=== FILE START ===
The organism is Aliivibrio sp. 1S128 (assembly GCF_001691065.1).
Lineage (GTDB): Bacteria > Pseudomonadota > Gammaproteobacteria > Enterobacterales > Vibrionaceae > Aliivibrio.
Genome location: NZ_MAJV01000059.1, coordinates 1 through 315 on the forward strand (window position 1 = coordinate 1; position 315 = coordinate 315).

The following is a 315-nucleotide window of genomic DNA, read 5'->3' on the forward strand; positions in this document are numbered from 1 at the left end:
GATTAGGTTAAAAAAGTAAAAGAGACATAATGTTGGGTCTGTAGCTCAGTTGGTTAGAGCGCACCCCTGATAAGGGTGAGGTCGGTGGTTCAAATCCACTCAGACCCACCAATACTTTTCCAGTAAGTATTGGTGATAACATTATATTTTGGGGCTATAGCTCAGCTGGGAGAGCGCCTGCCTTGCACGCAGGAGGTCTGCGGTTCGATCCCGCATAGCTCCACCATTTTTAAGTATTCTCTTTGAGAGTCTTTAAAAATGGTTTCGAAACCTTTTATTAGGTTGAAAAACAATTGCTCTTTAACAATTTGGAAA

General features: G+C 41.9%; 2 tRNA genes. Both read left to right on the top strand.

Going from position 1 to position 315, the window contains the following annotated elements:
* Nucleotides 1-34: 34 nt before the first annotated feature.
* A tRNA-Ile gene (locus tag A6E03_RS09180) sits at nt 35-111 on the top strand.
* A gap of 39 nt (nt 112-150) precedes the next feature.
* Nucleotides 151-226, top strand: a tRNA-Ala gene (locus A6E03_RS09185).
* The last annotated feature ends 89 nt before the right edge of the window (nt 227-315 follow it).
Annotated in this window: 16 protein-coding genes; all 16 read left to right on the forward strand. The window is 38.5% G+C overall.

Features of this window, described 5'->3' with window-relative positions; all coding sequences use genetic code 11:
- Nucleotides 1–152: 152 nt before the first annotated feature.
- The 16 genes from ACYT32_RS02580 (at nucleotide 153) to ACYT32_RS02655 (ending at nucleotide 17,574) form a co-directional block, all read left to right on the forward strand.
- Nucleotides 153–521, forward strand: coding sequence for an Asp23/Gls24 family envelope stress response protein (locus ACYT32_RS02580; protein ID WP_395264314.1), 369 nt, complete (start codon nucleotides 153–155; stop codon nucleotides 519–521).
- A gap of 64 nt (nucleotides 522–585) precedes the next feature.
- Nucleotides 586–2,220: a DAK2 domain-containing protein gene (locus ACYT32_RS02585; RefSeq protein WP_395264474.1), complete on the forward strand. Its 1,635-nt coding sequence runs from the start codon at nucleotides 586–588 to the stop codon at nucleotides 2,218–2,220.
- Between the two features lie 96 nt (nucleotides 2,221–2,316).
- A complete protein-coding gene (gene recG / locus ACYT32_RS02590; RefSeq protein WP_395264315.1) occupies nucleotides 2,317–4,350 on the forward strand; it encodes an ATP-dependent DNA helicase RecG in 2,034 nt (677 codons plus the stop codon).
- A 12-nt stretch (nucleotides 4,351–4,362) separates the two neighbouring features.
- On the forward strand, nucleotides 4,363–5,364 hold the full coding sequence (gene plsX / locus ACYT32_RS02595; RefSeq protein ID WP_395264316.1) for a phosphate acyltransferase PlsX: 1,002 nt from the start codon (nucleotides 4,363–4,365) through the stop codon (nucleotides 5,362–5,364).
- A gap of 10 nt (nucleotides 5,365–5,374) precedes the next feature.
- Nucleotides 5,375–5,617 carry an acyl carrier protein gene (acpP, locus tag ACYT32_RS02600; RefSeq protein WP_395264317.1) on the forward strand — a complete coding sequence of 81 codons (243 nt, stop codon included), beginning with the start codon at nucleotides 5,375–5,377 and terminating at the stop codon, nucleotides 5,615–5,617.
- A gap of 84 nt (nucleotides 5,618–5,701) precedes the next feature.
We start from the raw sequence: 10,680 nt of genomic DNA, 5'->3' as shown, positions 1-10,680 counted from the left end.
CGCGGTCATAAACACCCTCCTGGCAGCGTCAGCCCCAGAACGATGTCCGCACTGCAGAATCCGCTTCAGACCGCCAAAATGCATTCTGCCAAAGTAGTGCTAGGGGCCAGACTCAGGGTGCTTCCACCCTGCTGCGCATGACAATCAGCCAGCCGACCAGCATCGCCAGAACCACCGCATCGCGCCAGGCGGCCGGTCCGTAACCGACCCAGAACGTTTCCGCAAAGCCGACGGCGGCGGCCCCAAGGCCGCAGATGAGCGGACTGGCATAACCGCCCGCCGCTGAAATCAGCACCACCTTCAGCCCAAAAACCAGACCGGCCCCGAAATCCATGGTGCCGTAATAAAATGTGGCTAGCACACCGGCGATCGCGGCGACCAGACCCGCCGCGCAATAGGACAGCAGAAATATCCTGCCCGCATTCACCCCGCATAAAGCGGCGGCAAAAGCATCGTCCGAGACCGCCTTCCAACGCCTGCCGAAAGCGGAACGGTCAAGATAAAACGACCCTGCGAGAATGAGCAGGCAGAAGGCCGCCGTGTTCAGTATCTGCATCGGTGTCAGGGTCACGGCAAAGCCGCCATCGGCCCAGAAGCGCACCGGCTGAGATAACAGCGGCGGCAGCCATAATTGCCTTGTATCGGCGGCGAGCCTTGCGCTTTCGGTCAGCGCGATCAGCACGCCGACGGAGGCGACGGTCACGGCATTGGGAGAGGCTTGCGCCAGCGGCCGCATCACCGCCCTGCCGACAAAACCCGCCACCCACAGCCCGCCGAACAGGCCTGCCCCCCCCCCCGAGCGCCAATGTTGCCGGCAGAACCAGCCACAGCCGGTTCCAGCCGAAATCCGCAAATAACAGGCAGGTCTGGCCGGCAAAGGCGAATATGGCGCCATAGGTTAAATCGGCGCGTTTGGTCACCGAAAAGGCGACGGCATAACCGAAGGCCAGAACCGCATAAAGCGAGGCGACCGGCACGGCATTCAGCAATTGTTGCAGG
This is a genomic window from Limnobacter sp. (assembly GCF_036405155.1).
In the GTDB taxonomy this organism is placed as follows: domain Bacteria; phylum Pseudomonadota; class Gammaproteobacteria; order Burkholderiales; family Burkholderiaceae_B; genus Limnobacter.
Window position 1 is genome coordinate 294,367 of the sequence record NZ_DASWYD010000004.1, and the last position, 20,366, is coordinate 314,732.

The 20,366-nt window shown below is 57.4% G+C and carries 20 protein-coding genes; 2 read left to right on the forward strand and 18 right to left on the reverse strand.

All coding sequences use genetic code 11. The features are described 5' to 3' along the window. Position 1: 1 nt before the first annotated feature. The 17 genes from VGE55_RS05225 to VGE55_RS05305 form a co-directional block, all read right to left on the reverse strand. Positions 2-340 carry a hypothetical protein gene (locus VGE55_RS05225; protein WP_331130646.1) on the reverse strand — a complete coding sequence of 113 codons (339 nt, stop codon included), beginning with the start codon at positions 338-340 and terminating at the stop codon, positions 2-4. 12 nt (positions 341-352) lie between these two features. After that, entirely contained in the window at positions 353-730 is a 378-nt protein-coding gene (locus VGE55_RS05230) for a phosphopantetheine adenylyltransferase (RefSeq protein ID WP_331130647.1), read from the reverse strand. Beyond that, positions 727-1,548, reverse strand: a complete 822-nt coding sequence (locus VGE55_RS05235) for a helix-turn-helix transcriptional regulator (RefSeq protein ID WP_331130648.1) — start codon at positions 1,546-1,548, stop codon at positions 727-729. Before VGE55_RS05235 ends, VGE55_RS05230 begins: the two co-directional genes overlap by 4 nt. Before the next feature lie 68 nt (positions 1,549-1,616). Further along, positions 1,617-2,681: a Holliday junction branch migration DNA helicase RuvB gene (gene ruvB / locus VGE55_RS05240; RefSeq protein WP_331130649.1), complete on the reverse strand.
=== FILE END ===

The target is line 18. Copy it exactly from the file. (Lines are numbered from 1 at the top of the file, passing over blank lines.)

- A gap of 64 nt (nucleotides 522–585) precedes the next feature.